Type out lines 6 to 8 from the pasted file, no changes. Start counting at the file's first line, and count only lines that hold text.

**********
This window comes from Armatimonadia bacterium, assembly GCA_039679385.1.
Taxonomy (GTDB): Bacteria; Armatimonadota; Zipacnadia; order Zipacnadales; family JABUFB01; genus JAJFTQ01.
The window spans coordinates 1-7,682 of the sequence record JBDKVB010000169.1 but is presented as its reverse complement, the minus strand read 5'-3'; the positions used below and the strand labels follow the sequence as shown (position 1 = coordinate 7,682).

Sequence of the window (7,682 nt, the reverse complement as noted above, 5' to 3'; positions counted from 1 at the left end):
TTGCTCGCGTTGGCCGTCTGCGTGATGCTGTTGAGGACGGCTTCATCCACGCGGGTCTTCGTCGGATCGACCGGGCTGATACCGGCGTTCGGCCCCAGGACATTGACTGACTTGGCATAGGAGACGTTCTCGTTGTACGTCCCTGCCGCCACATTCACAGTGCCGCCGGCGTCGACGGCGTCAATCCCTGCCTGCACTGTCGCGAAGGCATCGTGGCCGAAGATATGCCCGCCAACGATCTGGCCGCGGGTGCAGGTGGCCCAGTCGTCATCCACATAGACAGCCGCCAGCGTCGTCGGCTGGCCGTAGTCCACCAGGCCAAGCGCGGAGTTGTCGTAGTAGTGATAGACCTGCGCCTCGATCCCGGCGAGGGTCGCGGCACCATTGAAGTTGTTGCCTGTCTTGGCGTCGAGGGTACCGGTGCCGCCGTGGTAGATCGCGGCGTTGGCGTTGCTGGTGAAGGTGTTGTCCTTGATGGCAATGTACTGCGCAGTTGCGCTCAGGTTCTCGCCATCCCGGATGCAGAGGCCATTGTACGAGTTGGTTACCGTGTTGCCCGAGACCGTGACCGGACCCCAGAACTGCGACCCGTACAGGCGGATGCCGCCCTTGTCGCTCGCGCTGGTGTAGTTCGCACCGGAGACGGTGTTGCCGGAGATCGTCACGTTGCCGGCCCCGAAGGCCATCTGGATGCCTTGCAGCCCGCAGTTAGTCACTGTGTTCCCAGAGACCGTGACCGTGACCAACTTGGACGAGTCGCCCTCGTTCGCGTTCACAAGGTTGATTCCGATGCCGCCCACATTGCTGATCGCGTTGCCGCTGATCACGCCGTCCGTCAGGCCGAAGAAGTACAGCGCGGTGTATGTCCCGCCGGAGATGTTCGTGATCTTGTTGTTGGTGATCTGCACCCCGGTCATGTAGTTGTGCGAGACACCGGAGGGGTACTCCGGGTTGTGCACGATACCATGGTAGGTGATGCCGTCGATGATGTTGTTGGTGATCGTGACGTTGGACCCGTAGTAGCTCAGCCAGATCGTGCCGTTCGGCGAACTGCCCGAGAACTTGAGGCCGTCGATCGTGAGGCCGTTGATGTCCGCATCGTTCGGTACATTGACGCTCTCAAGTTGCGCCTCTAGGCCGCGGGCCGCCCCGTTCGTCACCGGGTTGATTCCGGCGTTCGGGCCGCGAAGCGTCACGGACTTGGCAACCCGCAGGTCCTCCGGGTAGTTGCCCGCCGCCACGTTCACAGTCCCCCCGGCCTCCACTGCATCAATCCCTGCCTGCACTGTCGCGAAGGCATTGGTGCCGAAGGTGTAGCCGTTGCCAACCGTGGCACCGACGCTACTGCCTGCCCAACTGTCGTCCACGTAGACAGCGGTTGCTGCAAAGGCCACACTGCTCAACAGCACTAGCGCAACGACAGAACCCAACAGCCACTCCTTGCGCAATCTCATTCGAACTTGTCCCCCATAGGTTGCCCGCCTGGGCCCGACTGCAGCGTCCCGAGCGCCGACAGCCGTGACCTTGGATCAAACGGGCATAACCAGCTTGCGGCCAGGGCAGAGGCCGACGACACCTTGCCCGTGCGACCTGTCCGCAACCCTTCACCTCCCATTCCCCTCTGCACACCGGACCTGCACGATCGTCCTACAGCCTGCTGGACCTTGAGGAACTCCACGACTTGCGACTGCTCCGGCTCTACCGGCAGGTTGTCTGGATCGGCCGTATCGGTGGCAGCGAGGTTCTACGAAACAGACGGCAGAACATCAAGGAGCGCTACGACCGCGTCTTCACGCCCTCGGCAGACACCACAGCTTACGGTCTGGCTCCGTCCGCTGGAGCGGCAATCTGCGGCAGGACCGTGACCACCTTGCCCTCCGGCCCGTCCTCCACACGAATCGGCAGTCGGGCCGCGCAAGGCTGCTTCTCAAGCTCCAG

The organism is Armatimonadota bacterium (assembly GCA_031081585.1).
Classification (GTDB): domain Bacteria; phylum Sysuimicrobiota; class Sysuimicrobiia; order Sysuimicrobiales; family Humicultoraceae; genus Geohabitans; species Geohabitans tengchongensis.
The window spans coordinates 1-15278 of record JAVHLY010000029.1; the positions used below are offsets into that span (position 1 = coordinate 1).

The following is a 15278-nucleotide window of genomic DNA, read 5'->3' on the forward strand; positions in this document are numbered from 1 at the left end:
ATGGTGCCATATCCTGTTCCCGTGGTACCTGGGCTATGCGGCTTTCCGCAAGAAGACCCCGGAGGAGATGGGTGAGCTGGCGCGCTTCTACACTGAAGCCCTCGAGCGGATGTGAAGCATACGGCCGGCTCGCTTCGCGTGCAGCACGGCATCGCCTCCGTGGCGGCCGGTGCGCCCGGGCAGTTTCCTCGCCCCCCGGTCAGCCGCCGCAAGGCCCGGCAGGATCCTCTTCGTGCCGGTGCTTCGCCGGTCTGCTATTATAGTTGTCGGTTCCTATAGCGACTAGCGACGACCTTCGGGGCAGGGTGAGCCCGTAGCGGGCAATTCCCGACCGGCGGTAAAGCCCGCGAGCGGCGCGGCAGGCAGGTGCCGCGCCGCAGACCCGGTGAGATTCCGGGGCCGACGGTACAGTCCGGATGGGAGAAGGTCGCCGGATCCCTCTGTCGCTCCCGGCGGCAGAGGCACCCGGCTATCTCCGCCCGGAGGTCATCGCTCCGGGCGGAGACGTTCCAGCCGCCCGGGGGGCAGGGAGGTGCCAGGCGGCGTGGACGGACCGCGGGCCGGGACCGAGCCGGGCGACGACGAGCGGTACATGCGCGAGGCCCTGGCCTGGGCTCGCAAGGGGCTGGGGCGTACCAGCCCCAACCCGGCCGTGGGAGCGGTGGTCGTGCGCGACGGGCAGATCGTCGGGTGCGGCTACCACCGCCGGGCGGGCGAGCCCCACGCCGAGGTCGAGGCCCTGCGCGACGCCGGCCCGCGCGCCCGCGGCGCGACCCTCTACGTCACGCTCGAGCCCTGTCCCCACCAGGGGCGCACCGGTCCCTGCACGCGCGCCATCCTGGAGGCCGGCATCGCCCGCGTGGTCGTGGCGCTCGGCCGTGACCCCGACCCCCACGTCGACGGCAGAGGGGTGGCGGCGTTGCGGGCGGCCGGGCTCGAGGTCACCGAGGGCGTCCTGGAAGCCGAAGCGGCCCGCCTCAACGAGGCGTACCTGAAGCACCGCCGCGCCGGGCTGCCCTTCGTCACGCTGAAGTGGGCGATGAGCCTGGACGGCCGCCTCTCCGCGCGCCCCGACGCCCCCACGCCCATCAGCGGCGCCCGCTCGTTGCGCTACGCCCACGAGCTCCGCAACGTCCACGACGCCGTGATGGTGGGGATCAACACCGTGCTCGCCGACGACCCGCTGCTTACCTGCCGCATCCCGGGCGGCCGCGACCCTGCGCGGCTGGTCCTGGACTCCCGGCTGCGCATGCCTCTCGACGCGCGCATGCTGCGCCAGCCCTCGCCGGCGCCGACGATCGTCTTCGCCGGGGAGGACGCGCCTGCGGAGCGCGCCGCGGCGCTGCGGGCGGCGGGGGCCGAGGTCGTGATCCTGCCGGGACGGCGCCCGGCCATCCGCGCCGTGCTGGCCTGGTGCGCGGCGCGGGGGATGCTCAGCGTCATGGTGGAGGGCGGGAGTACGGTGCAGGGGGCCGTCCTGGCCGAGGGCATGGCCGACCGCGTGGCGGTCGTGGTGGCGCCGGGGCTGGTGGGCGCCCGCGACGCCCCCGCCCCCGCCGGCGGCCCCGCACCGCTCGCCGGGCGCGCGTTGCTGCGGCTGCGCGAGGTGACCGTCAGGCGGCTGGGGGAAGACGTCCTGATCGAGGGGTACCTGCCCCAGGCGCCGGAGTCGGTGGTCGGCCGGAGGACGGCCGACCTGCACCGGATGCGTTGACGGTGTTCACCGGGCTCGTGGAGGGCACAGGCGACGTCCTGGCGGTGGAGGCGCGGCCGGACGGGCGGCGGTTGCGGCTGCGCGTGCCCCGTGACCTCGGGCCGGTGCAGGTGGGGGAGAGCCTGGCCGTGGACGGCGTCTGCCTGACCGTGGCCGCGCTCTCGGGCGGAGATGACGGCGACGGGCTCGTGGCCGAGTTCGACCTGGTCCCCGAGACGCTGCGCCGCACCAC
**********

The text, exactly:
The organism is Armatimonadota bacterium (assembly GCA_031081585.1).
Classification (GTDB): domain Bacteria; phylum Sysuimicrobiota; class Sysuimicrobiia; order Sysuimicrobiales; family Humicultoraceae; genus Geohabitans; species Geohabitans tengchongensis.
The window spans coordinates 1-15278 of record JAVHLY010000029.1; the positions used below are offsets into that span (position 1 = coordinate 1).